Populists have recognized that suppressing the vote in the EU elections would benefit them, according to Yves Leterme and Sam van der Staak of the International Institute for Democracy and Electoral Assistance (International IDEA). Already, they have latched onto three powerful instruments of voter dissuasion, they write for Project Syndicate:

  • The first is digital microtargeting. By collecting or purchasing large voter data sets, campaigns can segment the electorate into strategic clusters using complex algorithms, and then deliver personalized online content to the most susceptible voters. Microtargeting has proved most effective not at winning over undecided voters, but at dissuading people from voting altogether…..
  • Second, with intra-EU migration having increased, there are now almost 15 million Europeans residing in EU countries other than their own. As populists well know, it is notoriously difficult to vote from abroad in EU elections, owing to difficulties registering in host countries, a paucity of polling stations, and overly complex absentee-voting procedures… We can thus expect to see heated political battles over measures to restrict absentee voting or to bar parties from campaigning abroad.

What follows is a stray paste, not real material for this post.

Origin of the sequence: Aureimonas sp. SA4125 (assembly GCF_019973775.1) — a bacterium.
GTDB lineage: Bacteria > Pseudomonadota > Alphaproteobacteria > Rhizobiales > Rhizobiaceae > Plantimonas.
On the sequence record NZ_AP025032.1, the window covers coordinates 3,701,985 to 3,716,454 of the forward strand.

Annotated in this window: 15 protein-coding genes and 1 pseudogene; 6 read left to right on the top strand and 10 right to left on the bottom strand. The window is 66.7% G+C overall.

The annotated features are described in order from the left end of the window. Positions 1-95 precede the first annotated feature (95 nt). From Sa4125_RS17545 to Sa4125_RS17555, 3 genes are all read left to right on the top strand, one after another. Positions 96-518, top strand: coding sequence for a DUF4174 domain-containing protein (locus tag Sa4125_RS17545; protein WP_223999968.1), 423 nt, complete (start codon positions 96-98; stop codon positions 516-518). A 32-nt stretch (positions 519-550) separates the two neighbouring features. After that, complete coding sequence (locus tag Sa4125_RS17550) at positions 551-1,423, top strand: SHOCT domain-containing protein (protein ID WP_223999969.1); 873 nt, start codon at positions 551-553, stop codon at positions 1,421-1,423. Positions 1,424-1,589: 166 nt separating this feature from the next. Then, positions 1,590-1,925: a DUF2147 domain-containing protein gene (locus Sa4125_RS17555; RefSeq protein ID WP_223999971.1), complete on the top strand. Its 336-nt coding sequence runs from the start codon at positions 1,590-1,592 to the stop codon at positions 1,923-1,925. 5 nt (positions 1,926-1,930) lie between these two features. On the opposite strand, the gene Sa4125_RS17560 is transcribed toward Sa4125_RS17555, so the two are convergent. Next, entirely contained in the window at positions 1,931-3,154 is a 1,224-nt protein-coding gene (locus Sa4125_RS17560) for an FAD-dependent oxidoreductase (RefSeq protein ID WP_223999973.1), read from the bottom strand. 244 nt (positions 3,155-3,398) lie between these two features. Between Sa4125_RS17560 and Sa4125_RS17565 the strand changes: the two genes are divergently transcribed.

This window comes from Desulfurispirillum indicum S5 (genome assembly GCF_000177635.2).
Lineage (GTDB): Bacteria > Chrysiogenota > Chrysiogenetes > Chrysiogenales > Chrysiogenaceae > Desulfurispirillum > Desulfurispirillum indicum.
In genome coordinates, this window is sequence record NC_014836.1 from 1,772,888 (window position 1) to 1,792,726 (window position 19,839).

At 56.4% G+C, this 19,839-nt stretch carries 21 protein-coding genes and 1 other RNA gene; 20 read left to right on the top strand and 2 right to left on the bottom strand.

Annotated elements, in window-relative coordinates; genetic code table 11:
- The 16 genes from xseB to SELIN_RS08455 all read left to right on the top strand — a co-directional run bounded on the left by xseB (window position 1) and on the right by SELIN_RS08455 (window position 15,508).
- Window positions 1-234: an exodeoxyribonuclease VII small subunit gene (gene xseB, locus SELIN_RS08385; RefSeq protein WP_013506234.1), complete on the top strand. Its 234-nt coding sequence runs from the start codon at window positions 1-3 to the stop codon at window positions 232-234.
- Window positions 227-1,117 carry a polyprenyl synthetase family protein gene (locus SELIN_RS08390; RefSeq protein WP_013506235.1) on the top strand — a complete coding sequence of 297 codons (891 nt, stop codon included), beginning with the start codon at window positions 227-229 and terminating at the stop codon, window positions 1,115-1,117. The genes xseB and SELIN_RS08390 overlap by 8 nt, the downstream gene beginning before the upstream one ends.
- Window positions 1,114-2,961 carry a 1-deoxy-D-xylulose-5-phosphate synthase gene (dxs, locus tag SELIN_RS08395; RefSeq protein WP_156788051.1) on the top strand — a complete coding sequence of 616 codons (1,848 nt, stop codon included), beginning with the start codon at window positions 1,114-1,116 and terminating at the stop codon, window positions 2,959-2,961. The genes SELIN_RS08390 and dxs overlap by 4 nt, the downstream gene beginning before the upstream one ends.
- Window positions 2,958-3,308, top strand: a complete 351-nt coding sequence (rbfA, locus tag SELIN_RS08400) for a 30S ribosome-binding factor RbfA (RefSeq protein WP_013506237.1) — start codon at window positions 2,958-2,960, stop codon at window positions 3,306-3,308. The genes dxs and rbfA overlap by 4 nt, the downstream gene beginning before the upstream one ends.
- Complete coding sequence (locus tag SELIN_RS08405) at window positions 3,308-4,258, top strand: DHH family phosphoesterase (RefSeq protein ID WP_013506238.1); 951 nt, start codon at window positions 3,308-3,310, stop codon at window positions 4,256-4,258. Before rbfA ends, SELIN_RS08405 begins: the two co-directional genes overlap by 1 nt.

• The third and most powerful lever for undermining mainstream political participation is democratic disgruntlement. Anti-establishment protests like those led by the “yellow vests” (gilets jaunes) in France can have a deleterious impact on electoral turnout, by sowing cynicism and a sense that elections don’t matter.

Evidence of major malpractice in last year’s Hungarian elections  raises “serious” concerns about the integrity of next week’s European parliamentary elections, analysts suggest. Hundreds of voters were bussed in from Ukraine to support the ruling party, Fidesz, voters were bribed and threatened, a vote tally was altered by counting agents and Fidesz’s super-majority was announced before malfunctioning counting software had been fixed, according to a new investigation by Unhack Democracy Europe (left) and OpenDemocracy: